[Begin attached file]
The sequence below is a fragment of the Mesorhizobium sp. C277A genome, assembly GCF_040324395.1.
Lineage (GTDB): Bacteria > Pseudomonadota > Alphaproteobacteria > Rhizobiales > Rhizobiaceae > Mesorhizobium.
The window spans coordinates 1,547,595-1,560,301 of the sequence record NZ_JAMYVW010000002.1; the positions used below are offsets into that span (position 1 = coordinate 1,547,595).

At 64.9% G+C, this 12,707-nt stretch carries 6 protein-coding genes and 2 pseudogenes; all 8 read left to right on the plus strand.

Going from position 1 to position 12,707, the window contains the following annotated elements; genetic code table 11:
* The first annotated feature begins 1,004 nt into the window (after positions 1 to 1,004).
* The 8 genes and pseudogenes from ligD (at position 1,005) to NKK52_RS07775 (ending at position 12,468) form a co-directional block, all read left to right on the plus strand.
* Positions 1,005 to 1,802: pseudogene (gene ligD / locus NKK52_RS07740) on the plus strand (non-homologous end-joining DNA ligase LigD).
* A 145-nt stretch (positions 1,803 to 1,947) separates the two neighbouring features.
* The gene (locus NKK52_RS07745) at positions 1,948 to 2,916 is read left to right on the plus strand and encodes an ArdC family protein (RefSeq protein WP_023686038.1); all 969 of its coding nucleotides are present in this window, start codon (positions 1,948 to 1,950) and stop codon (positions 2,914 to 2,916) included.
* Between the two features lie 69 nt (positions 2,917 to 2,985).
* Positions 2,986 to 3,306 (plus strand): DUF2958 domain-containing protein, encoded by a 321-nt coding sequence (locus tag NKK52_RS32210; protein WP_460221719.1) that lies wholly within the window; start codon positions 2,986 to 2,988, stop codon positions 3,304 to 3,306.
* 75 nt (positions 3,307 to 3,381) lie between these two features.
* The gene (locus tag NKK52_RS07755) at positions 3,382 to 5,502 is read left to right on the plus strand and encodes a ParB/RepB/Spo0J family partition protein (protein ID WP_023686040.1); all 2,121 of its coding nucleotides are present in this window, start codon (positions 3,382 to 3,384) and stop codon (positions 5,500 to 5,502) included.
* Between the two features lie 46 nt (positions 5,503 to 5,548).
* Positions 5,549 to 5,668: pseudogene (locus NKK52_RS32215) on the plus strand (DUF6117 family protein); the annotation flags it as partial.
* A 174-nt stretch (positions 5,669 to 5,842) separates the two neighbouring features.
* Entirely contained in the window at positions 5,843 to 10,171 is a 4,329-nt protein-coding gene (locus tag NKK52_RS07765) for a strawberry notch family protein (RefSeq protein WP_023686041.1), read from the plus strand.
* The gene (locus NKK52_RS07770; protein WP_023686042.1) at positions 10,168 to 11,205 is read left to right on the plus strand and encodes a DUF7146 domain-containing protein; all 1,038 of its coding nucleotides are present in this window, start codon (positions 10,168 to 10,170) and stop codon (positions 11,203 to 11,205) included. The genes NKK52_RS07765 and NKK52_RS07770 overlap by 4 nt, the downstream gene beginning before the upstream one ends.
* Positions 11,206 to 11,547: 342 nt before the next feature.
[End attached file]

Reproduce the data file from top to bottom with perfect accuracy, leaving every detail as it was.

The sequence below is a fragment of the Mesorhizobium sp. C277A genome, assembly GCF_040324395.1.
Lineage (GTDB): Bacteria > Pseudomonadota > Alphaproteobacteria > Rhizobiales > Rhizobiaceae > Mesorhizobium.
The window spans coordinates 1,547,595-1,560,301 of the sequence record NZ_JAMYVW010000002.1; the positions used below are offsets into that span (position 1 = coordinate 1,547,595).

At 64.9% G+C, this 12,707-nt stretch carries 6 protein-coding genes and 2 pseudogenes; all 8 read left to right on the plus strand.

Going from position 1 to position 12,707, the window contains the following annotated elements; genetic code table 11:
* The first annotated feature begins 1,004 nt into the window (after positions 1 to 1,004).
* The 8 genes and pseudogenes from ligD (at position 1,005) to NKK52_RS07775 (ending at position 12,468) form a co-directional block, all read left to right on the plus strand.
* Positions 1,005 to 1,802: pseudogene (gene ligD / locus NKK52_RS07740) on the plus strand (non-homologous end-joining DNA ligase LigD).
* A 145-nt stretch (positions 1,803 to 1,947) separates the two neighbouring features.
* The gene (locus NKK52_RS07745) at positions 1,948 to 2,916 is read left to right on the plus strand and encodes an ArdC family protein (RefSeq protein WP_023686038.1); all 969 of its coding nucleotides are present in this window, start codon (positions 1,948 to 1,950) and stop codon (positions 2,914 to 2,916) included.
* Between the two features lie 69 nt (positions 2,917 to 2,985).
* Positions 2,986 to 3,306 (plus strand): DUF2958 domain-containing protein, encoded by a 321-nt coding sequence (locus tag NKK52_RS32210; protein WP_460221719.1) that lies wholly within the window; start codon positions 2,986 to 2,988, stop codon positions 3,304 to 3,306.
* 75 nt (positions 3,307 to 3,381) lie between these two features.
* The gene (locus tag NKK52_RS07755) at positions 3,382 to 5,502 is read left to right on the plus strand and encodes a ParB/RepB/Spo0J family partition protein (protein ID WP_023686040.1); all 2,121 of its coding nucleotides are present in this window, start codon (positions 3,382 to 3,384) and stop codon (positions 5,500 to 5,502) included.
* Between the two features lie 46 nt (positions 5,503 to 5,548).
* Positions 5,549 to 5,668: pseudogene (locus NKK52_RS32215) on the plus strand (DUF6117 family protein); the annotation flags it as partial.
* A 174-nt stretch (positions 5,669 to 5,842) separates the two neighbouring features.
* Entirely contained in the window at positions 5,843 to 10,171 is a 4,329-nt protein-coding gene (locus tag NKK52_RS07765) for a strawberry notch family protein (RefSeq protein WP_023686041.1), read from the plus strand.
* The gene (locus NKK52_RS07770; protein WP_023686042.1) at positions 10,168 to 11,205 is read left to right on the plus strand and encodes a DUF7146 domain-containing protein; all 1,038 of its coding nucleotides are present in this window, start codon (positions 10,168 to 10,170) and stop codon (positions 11,203 to 11,205) included. The genes NKK52_RS07765 and NKK52_RS07770 overlap by 4 nt, the downstream gene beginning before the upstream one ends.
* Positions 11,206 to 11,547: 342 nt before the next feature.